First, listen to this film’s theme. Now, obviously Tarantino couldn’t get away with using it for the Django Unchained trailer, but it is indicative of how dull the edge of his middlebrow-peddling can be when he resorts to the most obvious James Brown song outside of “Papa’s Got a Brand New Bag.” Much like how Brown’s score for blaxploitation film Black Caesar invades the tired Disney-fied Little Italy of the Godfather theme, the score for Boss funks up the Frankie Lane tradition of mythic, overblown balladry, a missed opportunity in the still enjoyably themed previous year’s Blazing Saddles (which may be coming to Broadway).
In Boss, Fred Willamson and (Dolemite director) D’Urville Martin star as slaves-turned-bounty hunters who elect themselves sheriff of a small white town in hopes of capturing a white outlaw. What transpires is far less moody in its contemplation than the previous two, but as a comedy of race relations turned upside down, it’s sharp and biting in its breezy satire. For instance take this joke, seen in the trailer, where Boss’ deputy, Amos, talks down the white mayor for interrupting with business while he’s dining. Boss asks Amos where he learned to talk like that, to which Amos responds that he heard his master say it and has been waiting eight years to use it. It’s a jokey acknowledgement of the bullshit behind “civilized” formalities and a canny nod to the way in which slaves taught themselves the “ways of the master” when it was illegal. Unlike Django, Boss is self-taught and doesn’t require the paternal assistance of a well-meaning white man to come into his own.
Lincoln Washington: Free Man
The entitlement with which Tarantino wants America to confront its past (via well-worn, violent genre tropes) still commits the unfortunate problem of relegating the conversation to slavery, as if the horror of systematized white violence ended after the civil war. That, and its evasion of the abolition movement, links it to Spielberg’s current Lincoln, which suggests the radicalism of abolitionists needed to be tempered for pragmatic, backdoor compromises. In actuality, as pointed out in a variety of places, emancipation owed a lot more to radicals than to the 13th Amendment, which passed without much to guarantee the safety of blacks outside of freedom; that lack of guaranteed safety net led to the violence and disenfranchisement in the years following.
This is something which Ben Marra’s controversial cheapie, grindhouse comic Lincoln Washington: Free Man, partially addresses by setting the action during Reconstruction. More tasteless and offensive than Tarantino’s harshest critics’ fears, Lincoln Washington is violent, sadistic, perverse, and even fantastical in the superheroic abilities imbued in its titular character. Washington is a free man whose vengeance against his master for the rape and murder of his wife won’t bring her back, and thus he vows to a live in peaceful solitude on a plot of land he deems owed to him. White folk don’t see it the same way, though, and the KKK end up driving Lincoln out of pacifism and into limb-tearing Rambo-mode. While committing a lot of the same sins as Django Unchained and then some, its birth and climax awash in violence, Lincoln Washington offers no catharsis in dismantling the master’s house when the master’s country will still find ways to turn pockets of itself into plantations.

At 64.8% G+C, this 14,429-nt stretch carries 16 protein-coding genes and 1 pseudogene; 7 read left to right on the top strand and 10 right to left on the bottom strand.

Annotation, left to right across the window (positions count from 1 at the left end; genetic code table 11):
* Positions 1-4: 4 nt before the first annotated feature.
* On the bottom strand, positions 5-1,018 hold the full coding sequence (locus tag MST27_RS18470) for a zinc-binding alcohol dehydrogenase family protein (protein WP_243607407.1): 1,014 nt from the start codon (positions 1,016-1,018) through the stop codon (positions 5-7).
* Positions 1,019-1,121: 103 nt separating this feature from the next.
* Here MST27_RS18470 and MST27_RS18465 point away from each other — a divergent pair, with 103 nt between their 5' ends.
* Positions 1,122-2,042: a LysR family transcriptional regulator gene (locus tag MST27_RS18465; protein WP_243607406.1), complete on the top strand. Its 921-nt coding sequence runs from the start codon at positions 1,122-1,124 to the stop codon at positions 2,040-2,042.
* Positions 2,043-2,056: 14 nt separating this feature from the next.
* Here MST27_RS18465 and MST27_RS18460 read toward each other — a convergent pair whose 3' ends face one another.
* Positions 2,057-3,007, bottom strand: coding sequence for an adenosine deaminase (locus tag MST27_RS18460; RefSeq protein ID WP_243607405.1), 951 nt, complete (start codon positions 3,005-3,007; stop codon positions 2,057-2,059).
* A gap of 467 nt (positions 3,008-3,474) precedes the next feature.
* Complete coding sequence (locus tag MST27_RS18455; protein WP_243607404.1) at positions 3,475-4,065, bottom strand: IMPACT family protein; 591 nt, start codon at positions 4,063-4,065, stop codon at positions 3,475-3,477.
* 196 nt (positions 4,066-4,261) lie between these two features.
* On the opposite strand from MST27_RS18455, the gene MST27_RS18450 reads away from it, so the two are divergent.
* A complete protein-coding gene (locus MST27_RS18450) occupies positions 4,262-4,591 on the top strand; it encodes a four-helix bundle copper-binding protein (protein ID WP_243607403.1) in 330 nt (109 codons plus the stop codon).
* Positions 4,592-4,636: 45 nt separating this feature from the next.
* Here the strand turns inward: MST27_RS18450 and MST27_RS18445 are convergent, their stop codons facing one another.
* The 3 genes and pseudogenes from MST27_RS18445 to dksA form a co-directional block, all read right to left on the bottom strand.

One underdiscussed precedent to Django Unchained is Rainer Werner Fassbinder’s German Western Whity, a film’s whose titular character (a mulatto house slave far more sympathetic than Samuel L. Jackson’s arch-villain Uncle Tom Stephen in Django), must negotiate the scheming airs and sexual perversions of the Nicholson family plantation. The violent sexual uses of the plantation eventually turn to murderous ones in a bid for the patriarch’s estate — touching on Stockholm syndrome, Oedipal hysteria, and the deep psychological trauma of systemic racism.
Fassbinder juggles multiple Italian powerhouses; for instance, he removes the divine force from Pier Paolo Pasolini’s seductively destructive Teorema – making Whity’s role in the princely Terence Stamp part into a blank slate for which psychologically damaged whites used slaves. Whity is the only one whose skin isn’t tampered with; the rest of the cast is either adorned with darkened blotches or a ghostly pallor of Mario Bava-like make-up pushing the aristocratic dissolution of Luchino Vischonti’s The Leopard to undead extremes.
Most interesting is where the trademark, swirling Sergio Leone tracking shot is put to use, such as the moment where Whity attempts to normalize himself by offering cash instead of love to the local prostitute, or the part where the Nicholson patriarch reads out his will to a darkened room of sickly heirs. When the family discusses giving more rights to “Negroes,” which is followed by a scene in which mother and son prank Whity by randomly asking him to come in for mindless tasks, it imbues the eventual destruction of the final shootout with a pained release (contrary to Django‘s mindless catharsis) as it exposes rights given (like Lincoln‘s 13th Amendment history lesson) over the rights taken as one of many dehumanizing compromises.